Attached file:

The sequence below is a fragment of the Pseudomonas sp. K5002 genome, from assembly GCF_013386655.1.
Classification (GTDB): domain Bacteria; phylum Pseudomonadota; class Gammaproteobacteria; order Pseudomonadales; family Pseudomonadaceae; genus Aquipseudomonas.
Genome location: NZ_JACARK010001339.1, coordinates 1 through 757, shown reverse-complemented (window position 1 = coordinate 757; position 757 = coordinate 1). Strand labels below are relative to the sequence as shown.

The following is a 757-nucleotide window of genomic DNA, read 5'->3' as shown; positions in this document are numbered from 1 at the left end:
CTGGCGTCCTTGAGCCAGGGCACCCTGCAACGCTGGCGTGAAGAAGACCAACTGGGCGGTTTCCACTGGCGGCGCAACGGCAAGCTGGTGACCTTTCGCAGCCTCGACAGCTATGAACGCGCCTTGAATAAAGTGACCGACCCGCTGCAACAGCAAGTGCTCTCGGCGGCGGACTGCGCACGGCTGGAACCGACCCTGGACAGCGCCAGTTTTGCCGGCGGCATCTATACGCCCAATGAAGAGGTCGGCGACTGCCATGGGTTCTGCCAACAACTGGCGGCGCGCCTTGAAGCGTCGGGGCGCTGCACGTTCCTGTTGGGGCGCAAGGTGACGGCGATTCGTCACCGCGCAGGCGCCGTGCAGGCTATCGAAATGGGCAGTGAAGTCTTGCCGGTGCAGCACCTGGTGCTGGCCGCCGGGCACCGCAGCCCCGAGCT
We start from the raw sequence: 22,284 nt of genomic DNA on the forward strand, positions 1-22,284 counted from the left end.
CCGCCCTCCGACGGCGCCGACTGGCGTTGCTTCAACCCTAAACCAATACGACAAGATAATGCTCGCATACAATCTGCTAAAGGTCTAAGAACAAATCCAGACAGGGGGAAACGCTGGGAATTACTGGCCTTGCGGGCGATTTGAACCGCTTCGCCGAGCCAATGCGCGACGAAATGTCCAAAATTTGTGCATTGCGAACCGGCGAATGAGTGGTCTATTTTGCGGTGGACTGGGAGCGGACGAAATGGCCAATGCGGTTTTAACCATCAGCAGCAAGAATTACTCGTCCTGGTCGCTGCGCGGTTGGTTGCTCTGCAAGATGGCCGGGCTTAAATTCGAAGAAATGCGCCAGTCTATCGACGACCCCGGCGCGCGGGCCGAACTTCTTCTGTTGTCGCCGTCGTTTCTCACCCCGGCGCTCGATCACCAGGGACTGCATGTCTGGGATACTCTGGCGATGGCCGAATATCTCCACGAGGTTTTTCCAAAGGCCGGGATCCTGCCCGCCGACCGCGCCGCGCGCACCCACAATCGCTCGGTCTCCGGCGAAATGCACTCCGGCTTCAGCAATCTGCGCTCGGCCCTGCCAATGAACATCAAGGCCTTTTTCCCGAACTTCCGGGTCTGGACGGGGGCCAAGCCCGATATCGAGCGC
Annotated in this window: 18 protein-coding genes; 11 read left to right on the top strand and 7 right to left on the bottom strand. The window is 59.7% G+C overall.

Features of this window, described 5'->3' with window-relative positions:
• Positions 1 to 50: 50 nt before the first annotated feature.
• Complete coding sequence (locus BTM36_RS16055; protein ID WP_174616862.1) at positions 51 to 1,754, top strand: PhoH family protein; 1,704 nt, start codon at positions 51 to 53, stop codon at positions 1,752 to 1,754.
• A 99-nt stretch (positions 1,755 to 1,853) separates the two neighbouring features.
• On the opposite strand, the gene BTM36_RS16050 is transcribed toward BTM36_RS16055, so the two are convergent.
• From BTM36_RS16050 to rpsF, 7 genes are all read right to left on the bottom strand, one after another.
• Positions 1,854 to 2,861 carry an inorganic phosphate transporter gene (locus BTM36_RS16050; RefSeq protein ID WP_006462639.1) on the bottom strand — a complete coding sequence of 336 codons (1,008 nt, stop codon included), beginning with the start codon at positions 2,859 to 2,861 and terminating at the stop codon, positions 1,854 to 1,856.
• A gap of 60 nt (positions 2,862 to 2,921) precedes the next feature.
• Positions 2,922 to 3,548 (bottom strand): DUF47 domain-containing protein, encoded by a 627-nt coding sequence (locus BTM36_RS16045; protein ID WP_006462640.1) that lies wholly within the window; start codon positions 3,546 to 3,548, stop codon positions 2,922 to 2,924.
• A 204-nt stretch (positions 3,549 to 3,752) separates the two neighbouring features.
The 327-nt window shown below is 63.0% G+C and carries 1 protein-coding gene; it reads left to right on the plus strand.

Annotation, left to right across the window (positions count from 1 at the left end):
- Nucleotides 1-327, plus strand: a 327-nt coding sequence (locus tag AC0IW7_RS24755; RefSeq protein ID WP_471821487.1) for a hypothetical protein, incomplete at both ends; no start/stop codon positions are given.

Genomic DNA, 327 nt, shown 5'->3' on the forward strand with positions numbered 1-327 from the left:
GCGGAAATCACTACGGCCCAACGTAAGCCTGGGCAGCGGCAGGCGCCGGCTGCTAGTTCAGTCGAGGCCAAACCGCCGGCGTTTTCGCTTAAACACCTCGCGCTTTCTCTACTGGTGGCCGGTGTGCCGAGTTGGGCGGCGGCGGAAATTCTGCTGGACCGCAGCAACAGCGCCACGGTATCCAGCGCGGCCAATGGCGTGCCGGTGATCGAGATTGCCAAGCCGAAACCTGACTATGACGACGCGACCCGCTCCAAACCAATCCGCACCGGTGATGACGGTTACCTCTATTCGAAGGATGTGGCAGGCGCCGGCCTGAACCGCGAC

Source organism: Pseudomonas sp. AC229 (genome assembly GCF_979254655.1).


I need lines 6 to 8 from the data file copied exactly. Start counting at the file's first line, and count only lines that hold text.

We start from the raw sequence: 22,284 nt of genomic DNA on the forward strand, positions 1-22,284 counted from the left end.
CCGCCCTCCGACGGCGCCGACTGGCGTTGCTTCAACCCTAAACCAATACGACAAGATAATGCTCGCATACAATCTGCTAAAGGTCTAAGAACAAATCCAGACAGGGGGAAACGCTGGGAATTACTGGCCTTGCGGGCGATTTGAACCGCTTCGCCGAGCCAATGCGCGACGAAATGTCCAAAATTTGTGCATTGCGAACCGGCGAATGAGTGGTCTATTTTGCGGTGGACTGGGAGCGGACGAAATGGCCAATGCGGTTTTAACCATCAGCAGCAAGAATTACTCGTCCTGGTCGCTGCGCGGTTGGTTGCTCTGCAAGATGGCCGGGCTTAAATTCGAAGAAATGCGCCAGTCTATCGACGACCCCGGCGCGCGGGCCGAACTTCTTCTGTTGTCGCCGTCGTTTCTCACCCCGGCGCTCGATCACCAGGGACTGCATGTCTGGGATACTCTGGCGATGGCCGAATATCTCCACGAGGTTTTTCCAAAGGCCGGGATCCTGCCCGCCGACCGCGCCGCGCGCACCCACAATCGCTCGGTCTCCGGCGAAATGCACTCCGGCTTCAGCAATCTGCGCTCGGCCCTGCCAATGAACATCAAGGCCTTTTTCCCGAACTTCCGGGTCTGGACGGGGGCCAAGCCCGATATCGAGCGC
Annotated in this window: 18 protein-coding genes; 11 read left to right on the top strand and 7 right to left on the bottom strand. The window is 59.7% G+C overall.